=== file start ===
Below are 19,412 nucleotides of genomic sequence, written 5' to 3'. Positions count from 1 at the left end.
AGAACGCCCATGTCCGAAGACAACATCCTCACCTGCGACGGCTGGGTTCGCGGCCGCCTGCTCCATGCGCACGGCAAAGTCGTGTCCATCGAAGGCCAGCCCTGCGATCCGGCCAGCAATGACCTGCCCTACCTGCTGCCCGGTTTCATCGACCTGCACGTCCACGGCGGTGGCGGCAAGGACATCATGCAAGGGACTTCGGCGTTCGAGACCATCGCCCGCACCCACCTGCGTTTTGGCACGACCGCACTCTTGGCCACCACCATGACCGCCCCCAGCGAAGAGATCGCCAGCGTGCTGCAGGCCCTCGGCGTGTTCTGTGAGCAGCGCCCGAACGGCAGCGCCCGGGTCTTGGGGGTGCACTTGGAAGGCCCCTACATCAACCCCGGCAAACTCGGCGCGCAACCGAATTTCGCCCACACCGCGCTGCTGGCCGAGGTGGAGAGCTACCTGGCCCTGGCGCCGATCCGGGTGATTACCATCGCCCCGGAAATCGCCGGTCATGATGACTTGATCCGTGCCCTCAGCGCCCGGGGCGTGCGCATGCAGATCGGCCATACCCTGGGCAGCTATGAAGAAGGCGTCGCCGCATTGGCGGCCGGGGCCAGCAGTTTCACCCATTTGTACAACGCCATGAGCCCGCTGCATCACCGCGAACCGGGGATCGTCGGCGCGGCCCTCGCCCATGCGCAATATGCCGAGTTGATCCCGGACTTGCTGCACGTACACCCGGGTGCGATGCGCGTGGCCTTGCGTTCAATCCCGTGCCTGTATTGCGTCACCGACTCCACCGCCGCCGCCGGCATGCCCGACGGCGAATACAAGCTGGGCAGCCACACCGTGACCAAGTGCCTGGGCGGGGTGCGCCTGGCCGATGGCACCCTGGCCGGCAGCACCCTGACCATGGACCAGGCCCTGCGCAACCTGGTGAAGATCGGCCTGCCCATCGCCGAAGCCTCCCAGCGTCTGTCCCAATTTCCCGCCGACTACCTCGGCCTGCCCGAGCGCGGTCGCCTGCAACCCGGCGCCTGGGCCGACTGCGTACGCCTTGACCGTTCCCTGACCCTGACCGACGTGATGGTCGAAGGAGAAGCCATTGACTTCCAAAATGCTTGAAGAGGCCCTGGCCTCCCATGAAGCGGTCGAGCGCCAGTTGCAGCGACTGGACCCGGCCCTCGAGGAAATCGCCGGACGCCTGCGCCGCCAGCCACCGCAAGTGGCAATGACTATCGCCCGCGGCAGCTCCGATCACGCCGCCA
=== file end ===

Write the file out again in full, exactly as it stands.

Below are 19,412 nucleotides of genomic sequence, written 5' to 3'. Positions count from 1 at the left end.
AGAACGCCCATGTCCGAAGACAACATCCTCACCTGCGACGGCTGGGTTCGCGGCCGCCTGCTCCATGCGCACGGCAAAGTCGTGTCCATCGAAGGCCAGCCCTGCGATCCGGCCAGCAATGACCTGCCCTACCTGCTGCCCGGTTTCATCGACCTGCACGTCCACGGCGGTGGCGGCAAGGACATCATGCAAGGGACTTCGGCGTTCGAGACCATCGCCCGCACCCACCTGCGTTTTGGCACGACCGCACTCTTGGCCACCACCATGACCGCCCCCAGCGAAGAGATCGCCAGCGTGCTGCAGGCCCTCGGCGTGTTCTGTGAGCAGCGCCCGAACGGCAGCGCCCGGGTCTTGGGGGTGCACTTGGAAGGCCCCTACATCAACCCCGGCAAACTCGGCGCGCAACCGAATTTCGCCCACACCGCGCTGCTGGCCGAGGTGGAGAGCTACCTGGCCCTGGCGCCGATCCGGGTGATTACCATCGCCCCGGAAATCGCCGGTCATGATGACTTGATCCGTGCCCTCAGCGCCCGGGGCGTGCGCATGCAGATCGGCCATACCCTGGGCAGCTATGAAGAAGGCGTCGCCGCATTGGCGGCCGGGGCCAGCAGTTTCACCCATTTGTACAACGCCATGAGCCCGCTGCATCACCGCGAACCGGGGATCGTCGGCGCGGCCCTCGCCCATGCGCAATATGCCGAGTTGATCCCGGACTTGCTGCACGTACACCCGGGTGCGATGCGCGTGGCCTTGCGTTCAATCCCGTGCCTGTATTGCGTCACCGACTCCACCGCCGCCGCCGGCATGCCCGACGGCGAATACAAGCTGGGCAGCCACACCGTGACCAAGTGCCTGGGCGGGGTGCGCCTGGCCGATGGCACCCTGGCCGGCAGCACCCTGACCATGGACCAGGCCCTGCGCAACCTGGTGAAGATCGGCCTGCCCATCGCCGAAGCCTCCCAGCGTCTGTCCCAATTTCCCGCCGACTACCTCGGCCTGCCCGAGCGCGGTCGCCTGCAACCCGGCGCCTGGGCCGACTGCGTACGCCTTGACCGTTCCCTGACCCTGACCGACGTGATGGTCGAAGGAGAAGCCATTGACTTCCAAAATGCTTGAAGAGGCCCTGGCCTCCCATGAAGCGGTCGAGCGCCAGTTGCAGCGACTGGACCCGGCCCTCGAGGAAATCGCCGGACGCCTGCGCCGCCAGCCACCGCAAGTGGCAATGACTATCGCCCGCGGCAGCTCCGATCACGCCGCCA